Configuring Android Manifest File and Unity Settings
This topic describes how to generate the Android Manifest file for Oculus apps running on Android devices. It also provides details about configuring several Unity settings that are specific to Oculus app development.
Generating Android Manifest File
Every Oculus app built for Android devices must have the Android Manifest, AndroidManifest.xml, file. It is a vital part of an Android app as it contains important metadata such as permissions, package name, activity names, main activity (the entry point to the app), Android version support, hardware features support, permissions, and other configurations.
To build and submit an app to Oculus Store, you must customize the Android Manifest file. We have automated the customization of the Android Manifest file entirely for developers using the Oculus Integration for Unity package.
To generate the customized AndroidManifest.xml file:
In the menu, go to Oculus -> Tools -> Create store-compatible AndroidManifest.xml. This generates the customized Android manifest file that is used when you ship apps to Oculus store.
Configuring Unity Settings
To build apps for Oculus devices running on Android, you need to modify several Unity settings.
In the menu, go to File and select Build Settings.
Under Platform, select Android.
Set Texture Compression to ASTC.
Tip: We recommend unchecking Development Build for your final build, as it may impact performance.
There are several settings that you should perform to ease the Oculus app development and achieve the optimum quality.
In the menu, go to Edit and select Project Settings.
From the Project Settings window, select Player, and then select the Android tab to open Android settings.
Expand Other Settings:
Under Rendering, do the following:
Set the Color Space property to Linear. The gamma color space is the default format. Linear color space rendering offers more precise results. For more information about understanding the difference between gamma and linear color space, go to Linear or gamma workflow in the Unity documentation.
Perform additional rendering settings, such as:
Select Multithreaded Rendering to move graphics API calls from the main thread to a separate worker thread.
Select Low Overhead Mode to skip error checking in release versions of an app (only on apps using OpenGL ES).
Under Identification, do the following:
In Package Name, set the package name, which uniquely identifies your app on the device and in app stores. The package name must be unique within the Oculus ecosystem and must be similar to the app’s Oculus store title. The basic structure of the identifier is com.CompanyName.AppName.
In Version, enter the build version number, which identifies an iteration (released or unreleased) of the bundle.
In Bundle Version Code, increment the existing version code. This version is used internally to determine whether one version is more recent than another, with higher numbers indicating more recent versions.
In Minimum API Level, set the minimum Android version required to run your app.
In Target API Level, select Automatic (highest installed) to compile the app.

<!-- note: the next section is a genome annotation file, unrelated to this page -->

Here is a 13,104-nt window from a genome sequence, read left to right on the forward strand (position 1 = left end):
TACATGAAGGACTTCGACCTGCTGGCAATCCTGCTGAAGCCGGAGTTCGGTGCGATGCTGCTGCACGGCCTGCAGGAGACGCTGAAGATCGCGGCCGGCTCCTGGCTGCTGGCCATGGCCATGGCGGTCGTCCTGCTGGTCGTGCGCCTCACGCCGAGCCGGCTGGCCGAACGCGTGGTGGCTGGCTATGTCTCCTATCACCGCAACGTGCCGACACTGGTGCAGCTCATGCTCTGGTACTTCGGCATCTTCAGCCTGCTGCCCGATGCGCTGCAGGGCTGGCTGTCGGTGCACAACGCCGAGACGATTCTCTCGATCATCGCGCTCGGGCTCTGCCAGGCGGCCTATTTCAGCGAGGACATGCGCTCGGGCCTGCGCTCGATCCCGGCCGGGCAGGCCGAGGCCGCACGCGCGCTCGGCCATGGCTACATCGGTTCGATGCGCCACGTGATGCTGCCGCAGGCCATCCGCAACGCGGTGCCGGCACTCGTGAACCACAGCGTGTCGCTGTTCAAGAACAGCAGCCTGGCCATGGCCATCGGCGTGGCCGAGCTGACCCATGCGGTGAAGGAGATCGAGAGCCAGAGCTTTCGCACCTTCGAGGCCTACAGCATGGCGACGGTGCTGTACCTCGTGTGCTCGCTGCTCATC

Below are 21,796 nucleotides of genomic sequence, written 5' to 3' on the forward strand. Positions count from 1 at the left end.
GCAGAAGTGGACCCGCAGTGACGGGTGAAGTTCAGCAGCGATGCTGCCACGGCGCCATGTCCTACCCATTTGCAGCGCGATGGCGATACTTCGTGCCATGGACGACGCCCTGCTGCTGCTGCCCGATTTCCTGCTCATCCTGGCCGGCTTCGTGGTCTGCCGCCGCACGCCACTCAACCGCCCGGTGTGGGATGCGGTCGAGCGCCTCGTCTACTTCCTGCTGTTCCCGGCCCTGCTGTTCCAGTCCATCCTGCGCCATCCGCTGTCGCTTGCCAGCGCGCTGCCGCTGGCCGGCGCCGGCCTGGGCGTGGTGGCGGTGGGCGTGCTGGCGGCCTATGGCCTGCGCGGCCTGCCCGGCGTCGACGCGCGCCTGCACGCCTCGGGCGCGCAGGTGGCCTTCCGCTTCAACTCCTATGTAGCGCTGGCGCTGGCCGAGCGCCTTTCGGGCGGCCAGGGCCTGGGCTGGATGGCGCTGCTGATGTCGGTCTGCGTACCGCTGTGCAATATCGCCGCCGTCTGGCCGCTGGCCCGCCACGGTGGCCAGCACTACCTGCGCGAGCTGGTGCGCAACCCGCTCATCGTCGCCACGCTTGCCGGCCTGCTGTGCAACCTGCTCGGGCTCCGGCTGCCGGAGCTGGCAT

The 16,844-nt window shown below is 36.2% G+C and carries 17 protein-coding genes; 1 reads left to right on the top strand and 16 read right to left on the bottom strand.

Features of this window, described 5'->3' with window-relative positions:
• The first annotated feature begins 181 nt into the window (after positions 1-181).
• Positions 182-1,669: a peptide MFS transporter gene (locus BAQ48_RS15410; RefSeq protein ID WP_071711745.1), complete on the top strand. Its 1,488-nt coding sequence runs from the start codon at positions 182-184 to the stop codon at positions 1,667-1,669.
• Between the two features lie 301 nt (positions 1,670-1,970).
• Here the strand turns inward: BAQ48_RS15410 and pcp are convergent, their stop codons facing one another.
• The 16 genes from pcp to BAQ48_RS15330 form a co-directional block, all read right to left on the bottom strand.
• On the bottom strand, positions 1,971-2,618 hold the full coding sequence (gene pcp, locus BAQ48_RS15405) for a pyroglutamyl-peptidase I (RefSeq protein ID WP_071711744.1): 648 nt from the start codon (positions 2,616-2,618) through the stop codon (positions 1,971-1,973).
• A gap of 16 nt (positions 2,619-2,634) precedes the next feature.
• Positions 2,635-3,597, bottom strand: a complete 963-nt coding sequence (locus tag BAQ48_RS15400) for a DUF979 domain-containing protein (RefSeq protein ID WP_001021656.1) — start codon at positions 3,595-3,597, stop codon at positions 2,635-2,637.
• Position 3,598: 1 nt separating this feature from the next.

Note: The minimum API level for the Oculus Go apps is Android 5.0 Lollipop (API level 21).
Note: The minimum API level for the Oculus Quest apps is Android 6.0 Marshmallow (API level 23).
In Install Location, select Automatic.
Check the Unity version you’re using, and depending upon the version, perform the following XR settings:
For Unity versions 2019.3 and earlier (Unity versions that support built-in XR):
Expand XR Settings:
Select Virtual Reality Supported to let your app support virtual reality.
For Unity versions 2019.3 and later (Unity versions that support XR Plugin framework):
From the Project Settings window, select XR Plugin Management, and click Install XR Plugin Management.
Click Install that is available next to Oculus XR Plugin. This installs the Oculus XR plugin, which enables the VR support.
After the plug-in installation finishes, click the plus sign in the Plugin Providers list, and select the Oculus XR plugin to load it.
Select Oculus under XR Plugin Management and click Create to open and modify the default settings.
Note: Unity version 2019.3.x supports both, built-in XR and XR Plugin Framework. It’s upto you to select the appropriate method to enable the VR support.
In the menu, go to Edit, select Project Settings, and then Quality.
Perform the following settings:
In Pixel Light Count, set the maximum number of pixel light count to one.
In Texture Quality, select Full Res to display textures at maximum resolution.
In Anisotropic Textures, select Per Texture.
For Anti Aliasing, use the Use Recommended MSAA Level setting from OVRManager. Many non-VR apps choose to not use Multi Sampling Anti Aliasing (MSAA), but in VR, the MSAA level must be set appropriately high to compensate for stereo rendering, which reduces the effective horizontal resolution by 50%. We recommend that you enable the Use Recommended MSAA Levelsetting from OVRManager. This sets the MSAA level appropriately for you, based on specific details such as the type of headset your app is running on. For example, for Oculus Quest apps, we use an MSAA Level of 4x.
Known Issue: If you are using Universal Render Pipeline (URP), you need to manually specify the MSAA level. We are aware of the issue that URP does not set the MSAA level automatically. Once the fix is published, we will announce it on our Release Notes page.
Clear the Soft Particles check box.
Select Realtime Reflections Probes to update reflection probes during gameplay.
Select Billboards Face Camera to force billboards to face the camera while rendering instead of the camera plane.